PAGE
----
Charlamagne Tha God Hosts Powerful Talk About Hip-Hop & Mental Health
By Kelly Fisher
August 2, 2023
Charlamagne Tha God sat down with accomplished psychotherapist Elliott Connie for a powerful conversation about mental health and how Hip-Hop helps artists and listeners overcome challenges during the 2023 iHeartRadio Living Black!, which also celebrated the 50th anniversary of Hip-Hop.
“The music and the culture aren’t just our entertainment. Hip-Hop is a soundtrack to our overcoming of the odds. Mental health is a challenge facing our community,” host Jess Hilarious said as she introduced Charlamagne’s segment with Connie, spotlighting Hip-Hop and mental health. Charlamagne predicted two records that people will look back on and refer to them as two of the most important Hip-Hop albums of all time: JAY Z’s 4:44 and Kendrick Lamar’s Mr. Morale & The Big Steppers.
Charlamagne select a few lyrics from the tracks included on each album to talk about with Connie, starting with “Kill Jay Z”: “And you know better…I know you do/ But you gotta do better, boy, you owe it to Blue/ You had no father, you had the armor/ But you got a daughter, gotta get softer”
“First thing I think about when I hear that is accountability,” Connie responded. “I think very often when we talk about the origin of our problems, we use that as an excuse, or at least an explanation, for our current behavior. It doesn’t really matter what the origin of your problem was, what the origin of your behavior is, you’re still accountable to be you.”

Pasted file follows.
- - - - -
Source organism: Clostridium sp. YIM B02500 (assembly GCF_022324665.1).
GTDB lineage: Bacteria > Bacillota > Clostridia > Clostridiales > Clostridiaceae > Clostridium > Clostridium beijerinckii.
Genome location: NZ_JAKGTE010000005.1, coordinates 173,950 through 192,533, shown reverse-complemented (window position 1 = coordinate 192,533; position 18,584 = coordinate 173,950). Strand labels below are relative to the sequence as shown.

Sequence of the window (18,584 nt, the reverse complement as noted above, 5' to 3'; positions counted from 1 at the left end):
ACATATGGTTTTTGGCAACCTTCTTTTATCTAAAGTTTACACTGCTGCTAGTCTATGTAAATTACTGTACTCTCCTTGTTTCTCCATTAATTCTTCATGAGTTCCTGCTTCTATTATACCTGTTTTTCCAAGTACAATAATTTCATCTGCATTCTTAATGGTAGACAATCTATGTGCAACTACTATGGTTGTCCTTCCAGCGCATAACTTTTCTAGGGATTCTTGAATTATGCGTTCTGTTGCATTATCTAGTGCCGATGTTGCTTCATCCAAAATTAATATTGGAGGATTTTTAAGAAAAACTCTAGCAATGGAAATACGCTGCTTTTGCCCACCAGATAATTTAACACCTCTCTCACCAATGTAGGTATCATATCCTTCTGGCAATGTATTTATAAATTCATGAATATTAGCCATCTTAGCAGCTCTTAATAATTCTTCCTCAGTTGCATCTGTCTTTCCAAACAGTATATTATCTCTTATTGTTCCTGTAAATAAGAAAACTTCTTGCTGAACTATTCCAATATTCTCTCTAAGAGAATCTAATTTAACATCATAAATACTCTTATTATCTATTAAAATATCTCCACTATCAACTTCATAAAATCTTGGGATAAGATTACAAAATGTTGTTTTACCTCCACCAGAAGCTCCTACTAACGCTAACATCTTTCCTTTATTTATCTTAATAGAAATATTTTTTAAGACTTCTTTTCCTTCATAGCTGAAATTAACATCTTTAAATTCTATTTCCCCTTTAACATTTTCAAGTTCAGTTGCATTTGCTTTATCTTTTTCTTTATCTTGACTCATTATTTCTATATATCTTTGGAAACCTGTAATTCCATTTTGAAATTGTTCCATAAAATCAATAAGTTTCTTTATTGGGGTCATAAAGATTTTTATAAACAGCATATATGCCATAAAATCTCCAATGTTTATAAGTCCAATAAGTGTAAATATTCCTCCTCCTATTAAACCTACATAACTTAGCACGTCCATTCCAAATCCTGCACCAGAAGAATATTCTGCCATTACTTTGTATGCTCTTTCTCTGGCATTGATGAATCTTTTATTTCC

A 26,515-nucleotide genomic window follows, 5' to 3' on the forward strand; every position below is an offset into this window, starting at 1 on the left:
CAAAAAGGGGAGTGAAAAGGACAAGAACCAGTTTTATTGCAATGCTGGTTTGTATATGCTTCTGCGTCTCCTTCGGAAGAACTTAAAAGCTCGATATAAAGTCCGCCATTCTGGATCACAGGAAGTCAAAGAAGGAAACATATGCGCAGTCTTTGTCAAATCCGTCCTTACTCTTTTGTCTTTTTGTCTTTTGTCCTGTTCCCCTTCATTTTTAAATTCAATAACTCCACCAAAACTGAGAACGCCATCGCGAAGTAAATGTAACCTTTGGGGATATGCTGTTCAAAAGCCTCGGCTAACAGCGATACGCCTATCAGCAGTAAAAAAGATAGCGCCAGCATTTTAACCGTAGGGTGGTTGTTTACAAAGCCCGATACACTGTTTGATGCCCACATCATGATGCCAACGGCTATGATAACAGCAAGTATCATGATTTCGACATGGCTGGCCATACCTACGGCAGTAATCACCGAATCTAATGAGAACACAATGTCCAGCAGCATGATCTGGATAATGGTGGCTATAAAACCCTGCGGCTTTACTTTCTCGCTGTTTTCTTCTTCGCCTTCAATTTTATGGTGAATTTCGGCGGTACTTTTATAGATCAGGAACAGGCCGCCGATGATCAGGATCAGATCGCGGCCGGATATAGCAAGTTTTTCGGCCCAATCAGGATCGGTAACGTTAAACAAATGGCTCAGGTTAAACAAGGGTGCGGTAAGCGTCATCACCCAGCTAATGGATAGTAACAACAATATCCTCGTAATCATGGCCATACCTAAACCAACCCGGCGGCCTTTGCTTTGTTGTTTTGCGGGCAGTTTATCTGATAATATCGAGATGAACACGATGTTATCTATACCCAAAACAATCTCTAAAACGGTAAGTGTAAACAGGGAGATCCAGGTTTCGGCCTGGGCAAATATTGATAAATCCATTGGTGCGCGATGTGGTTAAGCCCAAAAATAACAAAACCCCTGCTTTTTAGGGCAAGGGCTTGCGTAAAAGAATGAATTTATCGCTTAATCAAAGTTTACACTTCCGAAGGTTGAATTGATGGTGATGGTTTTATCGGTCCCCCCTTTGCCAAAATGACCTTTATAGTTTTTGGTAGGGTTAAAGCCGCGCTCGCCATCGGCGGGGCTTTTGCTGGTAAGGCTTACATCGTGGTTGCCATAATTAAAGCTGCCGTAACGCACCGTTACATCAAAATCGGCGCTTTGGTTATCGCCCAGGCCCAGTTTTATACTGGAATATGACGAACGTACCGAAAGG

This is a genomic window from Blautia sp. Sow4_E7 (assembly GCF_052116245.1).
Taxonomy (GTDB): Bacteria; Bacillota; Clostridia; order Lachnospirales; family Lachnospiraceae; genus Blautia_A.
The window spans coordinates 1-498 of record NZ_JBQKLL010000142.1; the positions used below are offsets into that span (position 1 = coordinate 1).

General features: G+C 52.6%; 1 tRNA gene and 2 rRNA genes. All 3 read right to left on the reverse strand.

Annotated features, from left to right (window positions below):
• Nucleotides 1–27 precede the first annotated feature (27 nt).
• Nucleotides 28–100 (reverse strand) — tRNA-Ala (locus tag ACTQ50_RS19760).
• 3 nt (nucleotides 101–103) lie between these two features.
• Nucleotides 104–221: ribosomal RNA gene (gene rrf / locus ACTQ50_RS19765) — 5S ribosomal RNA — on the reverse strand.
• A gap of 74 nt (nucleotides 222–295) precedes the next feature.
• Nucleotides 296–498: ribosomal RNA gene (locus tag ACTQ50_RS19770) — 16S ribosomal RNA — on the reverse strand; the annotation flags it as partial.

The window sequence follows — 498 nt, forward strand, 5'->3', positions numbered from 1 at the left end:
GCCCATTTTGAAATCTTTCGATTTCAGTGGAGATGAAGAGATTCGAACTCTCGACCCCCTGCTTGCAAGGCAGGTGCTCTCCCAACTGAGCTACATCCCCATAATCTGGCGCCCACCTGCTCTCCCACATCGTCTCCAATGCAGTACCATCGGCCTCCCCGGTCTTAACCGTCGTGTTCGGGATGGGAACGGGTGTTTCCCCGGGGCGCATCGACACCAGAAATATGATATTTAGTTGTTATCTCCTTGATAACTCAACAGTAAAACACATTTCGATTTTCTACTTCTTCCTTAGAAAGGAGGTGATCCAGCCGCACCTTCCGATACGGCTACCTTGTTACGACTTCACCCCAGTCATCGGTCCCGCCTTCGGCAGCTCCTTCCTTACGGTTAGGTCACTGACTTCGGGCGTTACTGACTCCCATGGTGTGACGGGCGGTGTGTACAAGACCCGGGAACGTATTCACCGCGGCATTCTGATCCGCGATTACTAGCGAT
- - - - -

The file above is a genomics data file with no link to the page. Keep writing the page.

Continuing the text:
Next, Charlamagne reflected on Lamar’s “Father Time” lyrics: “My (expletive) ain't got no daddy, grow up overcompensatin'/ Learn sh*t 'bout bein' a man and disguise it as bein' gangsta”
“As a psychotherapist, we often say, ‘you can’t heal what you don’t acknowledge,’” Connie said. “And he’s talking about how we hide things behind being hard and being gangster. But you’ve gotta speak to that. You gotta acknowledge, ‘this is what I’m doing,’ if I have any intention or ability to do something different.”
When Charlamagne wanted to know Connie’s thoughts about each artist’s music about how the absence of their fathers led to trauma, the psychotherapist replied: “What stood out to me for those people is it didn’t stop there. So, they both talk about their absence of their fathers leading to these issues, and I don’t like the idea that, ‘had fathers been there, then I wouldn’t have problems.’ We all have problems, we just have to sort them out.”
“Hip Hop is aging and growing and we have some people that have been leading it for a very, very long time, and Jay Z is not the same person that he was at 20, so he shouldn’t be saying the same thing,” Connie added later. “And with age comes wisdom. Think about it. Like, at 20, if you gave me a bunch of money at 20, I’m gonna go buy all kinds of frivolous materialistic things, and show it off, but at 46 — and he raps about investing. He’s telling the absolute truth, that what you should do with your money is different. Because now, at 20, I’m gonna hear this icon talk about investing money which makes me much more curious about investing money, and I think it allows me, for the lessons I didn’t get from my father, to get those lessons from someone else I respect and look up to.”
Charlamagne predicted that the next 50 years of Hip-Hop will continue to grow with music spotlighting healing, financial literacy, dealing with traumas and more, and he and Connie are looking ahead to what the next decades will hold for the genre.